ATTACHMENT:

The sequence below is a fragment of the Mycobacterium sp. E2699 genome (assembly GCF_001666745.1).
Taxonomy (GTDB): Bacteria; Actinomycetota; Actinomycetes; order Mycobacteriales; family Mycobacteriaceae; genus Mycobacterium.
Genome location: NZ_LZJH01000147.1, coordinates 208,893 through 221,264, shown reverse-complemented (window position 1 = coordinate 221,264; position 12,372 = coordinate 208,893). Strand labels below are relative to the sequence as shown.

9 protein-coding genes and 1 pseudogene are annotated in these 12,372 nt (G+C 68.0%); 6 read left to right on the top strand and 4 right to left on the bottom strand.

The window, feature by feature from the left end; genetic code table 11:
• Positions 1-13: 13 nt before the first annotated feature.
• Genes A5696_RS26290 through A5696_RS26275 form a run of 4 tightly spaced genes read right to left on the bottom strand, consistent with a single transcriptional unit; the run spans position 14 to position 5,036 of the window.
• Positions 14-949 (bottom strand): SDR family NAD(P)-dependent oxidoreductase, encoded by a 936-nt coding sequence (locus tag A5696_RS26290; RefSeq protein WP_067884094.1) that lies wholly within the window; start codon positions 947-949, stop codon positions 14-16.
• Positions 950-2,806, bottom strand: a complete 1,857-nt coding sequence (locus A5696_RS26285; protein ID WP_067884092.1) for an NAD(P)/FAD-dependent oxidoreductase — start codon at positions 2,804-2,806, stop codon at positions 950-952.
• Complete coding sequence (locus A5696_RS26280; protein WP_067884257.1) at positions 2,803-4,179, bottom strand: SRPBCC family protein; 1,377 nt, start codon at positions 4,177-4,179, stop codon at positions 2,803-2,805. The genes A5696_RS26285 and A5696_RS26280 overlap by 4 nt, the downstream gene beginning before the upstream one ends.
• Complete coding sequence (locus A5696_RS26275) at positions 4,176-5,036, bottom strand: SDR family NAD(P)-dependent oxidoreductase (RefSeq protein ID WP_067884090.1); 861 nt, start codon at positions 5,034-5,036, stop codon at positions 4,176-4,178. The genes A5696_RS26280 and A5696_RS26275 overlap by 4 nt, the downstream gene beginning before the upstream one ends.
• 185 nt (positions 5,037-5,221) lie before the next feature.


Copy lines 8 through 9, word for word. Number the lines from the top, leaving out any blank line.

• Positions 14-949 (bottom strand): SDR family NAD(P)-dependent oxidoreductase, encoded by a 936-nt coding sequence (locus tag A5696_RS26290; RefSeq protein WP_067884094.1) that lies wholly within the window; start codon positions 947-949, stop codon positions 14-16.
• Positions 950-2,806, bottom strand: a complete 1,857-nt coding sequence (locus A5696_RS26285; protein ID WP_067884092.1) for an NAD(P)/FAD-dependent oxidoreductase — start codon at positions 2,804-2,806, stop codon at positions 950-952.